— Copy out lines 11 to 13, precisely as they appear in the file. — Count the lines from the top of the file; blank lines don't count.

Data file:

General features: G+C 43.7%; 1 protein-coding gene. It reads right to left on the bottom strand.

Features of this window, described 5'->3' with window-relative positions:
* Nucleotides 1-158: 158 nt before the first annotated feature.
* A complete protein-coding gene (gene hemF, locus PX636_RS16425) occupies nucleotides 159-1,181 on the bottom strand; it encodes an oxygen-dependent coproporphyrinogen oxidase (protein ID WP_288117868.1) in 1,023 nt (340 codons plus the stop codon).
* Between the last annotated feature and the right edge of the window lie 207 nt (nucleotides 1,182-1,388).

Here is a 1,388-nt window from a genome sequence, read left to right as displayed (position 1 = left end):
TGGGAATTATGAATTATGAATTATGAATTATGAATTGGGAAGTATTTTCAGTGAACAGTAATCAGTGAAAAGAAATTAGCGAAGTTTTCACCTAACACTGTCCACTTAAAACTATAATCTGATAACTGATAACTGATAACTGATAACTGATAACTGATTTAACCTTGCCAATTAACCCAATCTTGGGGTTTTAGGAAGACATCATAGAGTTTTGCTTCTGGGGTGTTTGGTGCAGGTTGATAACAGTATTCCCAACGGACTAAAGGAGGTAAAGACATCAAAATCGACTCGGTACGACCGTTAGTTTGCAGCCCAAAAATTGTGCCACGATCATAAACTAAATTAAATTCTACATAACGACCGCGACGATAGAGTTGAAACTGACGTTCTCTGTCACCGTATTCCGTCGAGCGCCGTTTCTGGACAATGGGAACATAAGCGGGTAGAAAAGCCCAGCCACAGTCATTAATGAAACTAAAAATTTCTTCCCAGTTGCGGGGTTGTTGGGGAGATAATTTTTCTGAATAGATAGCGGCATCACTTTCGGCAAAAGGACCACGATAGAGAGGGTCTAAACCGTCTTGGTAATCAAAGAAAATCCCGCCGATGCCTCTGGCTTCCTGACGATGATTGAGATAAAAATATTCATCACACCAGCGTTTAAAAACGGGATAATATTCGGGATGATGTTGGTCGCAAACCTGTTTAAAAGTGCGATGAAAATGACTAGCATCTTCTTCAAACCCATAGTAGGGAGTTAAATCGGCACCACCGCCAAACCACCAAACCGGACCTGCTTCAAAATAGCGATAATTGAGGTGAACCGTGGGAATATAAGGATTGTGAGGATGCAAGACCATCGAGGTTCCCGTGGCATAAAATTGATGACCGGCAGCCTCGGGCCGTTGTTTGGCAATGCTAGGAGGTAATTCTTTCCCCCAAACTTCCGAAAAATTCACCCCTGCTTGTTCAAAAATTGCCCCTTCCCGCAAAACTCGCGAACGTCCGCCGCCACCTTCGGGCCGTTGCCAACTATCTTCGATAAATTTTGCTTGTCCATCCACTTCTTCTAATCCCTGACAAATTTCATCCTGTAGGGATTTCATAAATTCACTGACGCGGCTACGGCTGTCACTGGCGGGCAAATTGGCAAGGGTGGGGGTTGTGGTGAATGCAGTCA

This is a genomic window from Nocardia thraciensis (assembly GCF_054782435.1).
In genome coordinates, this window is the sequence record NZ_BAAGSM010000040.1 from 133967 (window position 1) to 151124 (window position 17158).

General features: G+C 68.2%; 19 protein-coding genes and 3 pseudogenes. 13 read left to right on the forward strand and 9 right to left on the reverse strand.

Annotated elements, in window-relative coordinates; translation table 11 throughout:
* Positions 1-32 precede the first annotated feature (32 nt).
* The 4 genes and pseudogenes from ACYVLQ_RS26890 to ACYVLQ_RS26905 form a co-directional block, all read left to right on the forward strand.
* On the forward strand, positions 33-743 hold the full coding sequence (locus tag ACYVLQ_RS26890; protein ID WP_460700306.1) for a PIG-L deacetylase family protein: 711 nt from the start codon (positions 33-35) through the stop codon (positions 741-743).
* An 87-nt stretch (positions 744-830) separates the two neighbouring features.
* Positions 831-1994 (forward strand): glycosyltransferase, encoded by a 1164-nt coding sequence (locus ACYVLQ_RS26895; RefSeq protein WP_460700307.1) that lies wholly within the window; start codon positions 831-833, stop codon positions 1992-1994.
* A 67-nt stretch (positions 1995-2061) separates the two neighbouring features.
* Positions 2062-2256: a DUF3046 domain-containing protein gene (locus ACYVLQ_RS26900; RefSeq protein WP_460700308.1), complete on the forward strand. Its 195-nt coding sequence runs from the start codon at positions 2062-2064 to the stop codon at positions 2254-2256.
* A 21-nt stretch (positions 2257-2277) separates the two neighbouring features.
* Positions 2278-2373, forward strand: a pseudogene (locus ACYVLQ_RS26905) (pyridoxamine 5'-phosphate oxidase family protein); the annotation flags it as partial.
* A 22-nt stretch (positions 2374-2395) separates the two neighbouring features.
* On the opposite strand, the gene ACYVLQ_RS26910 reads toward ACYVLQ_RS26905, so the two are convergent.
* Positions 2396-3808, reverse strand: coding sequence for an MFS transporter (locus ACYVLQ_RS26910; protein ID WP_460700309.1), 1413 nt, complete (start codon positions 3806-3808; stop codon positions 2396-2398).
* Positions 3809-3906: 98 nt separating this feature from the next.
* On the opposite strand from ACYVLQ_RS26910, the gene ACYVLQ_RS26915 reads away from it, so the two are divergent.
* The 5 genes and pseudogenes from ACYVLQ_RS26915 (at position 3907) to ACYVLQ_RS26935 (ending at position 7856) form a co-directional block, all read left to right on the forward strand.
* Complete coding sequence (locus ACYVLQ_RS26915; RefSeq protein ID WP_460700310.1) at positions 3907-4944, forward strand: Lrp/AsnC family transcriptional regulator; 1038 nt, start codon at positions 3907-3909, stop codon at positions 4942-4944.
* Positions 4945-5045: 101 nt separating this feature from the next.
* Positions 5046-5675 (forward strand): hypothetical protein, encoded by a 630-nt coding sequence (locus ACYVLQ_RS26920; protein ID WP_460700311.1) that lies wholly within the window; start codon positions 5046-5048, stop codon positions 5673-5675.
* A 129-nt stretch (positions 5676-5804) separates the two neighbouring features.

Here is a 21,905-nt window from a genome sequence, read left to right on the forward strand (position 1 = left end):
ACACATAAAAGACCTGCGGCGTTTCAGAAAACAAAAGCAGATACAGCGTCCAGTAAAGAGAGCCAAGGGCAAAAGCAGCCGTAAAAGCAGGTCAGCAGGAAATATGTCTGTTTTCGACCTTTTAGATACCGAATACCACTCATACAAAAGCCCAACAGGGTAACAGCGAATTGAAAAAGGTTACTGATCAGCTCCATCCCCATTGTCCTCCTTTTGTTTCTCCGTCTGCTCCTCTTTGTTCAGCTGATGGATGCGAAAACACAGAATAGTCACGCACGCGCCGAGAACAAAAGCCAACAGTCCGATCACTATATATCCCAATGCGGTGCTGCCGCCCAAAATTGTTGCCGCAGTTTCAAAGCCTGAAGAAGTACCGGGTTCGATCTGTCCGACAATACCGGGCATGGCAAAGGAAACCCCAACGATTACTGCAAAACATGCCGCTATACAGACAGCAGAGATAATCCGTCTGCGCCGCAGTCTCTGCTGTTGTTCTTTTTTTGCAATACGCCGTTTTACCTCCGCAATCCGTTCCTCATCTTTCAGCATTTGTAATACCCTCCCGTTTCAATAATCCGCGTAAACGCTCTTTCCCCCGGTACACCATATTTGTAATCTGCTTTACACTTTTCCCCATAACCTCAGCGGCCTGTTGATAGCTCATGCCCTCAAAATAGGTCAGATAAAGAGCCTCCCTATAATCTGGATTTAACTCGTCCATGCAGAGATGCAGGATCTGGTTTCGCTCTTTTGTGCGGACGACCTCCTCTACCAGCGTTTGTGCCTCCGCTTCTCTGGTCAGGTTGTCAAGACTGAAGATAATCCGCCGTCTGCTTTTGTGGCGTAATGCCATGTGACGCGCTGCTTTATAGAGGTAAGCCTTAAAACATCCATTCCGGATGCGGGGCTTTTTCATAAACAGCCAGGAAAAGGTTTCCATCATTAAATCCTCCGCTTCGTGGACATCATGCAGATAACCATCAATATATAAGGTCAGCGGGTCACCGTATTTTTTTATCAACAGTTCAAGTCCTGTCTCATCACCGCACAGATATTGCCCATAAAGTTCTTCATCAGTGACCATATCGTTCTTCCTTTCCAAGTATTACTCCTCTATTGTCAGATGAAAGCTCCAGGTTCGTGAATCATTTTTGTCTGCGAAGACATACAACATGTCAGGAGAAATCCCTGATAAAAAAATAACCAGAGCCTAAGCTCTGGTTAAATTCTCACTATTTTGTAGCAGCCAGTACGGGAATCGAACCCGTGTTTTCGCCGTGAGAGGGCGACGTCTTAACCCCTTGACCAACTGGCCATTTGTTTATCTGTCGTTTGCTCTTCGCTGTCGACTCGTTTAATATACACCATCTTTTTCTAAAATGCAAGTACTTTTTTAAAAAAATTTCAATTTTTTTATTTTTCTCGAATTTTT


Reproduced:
Annotated elements, in window-relative coordinates; translation table 11 throughout:
* Positions 1-32 precede the first annotated feature (32 nt).
* The 4 genes and pseudogenes from ACYVLQ_RS26890 to ACYVLQ_RS26905 form a co-directional block, all read left to right on the forward strand.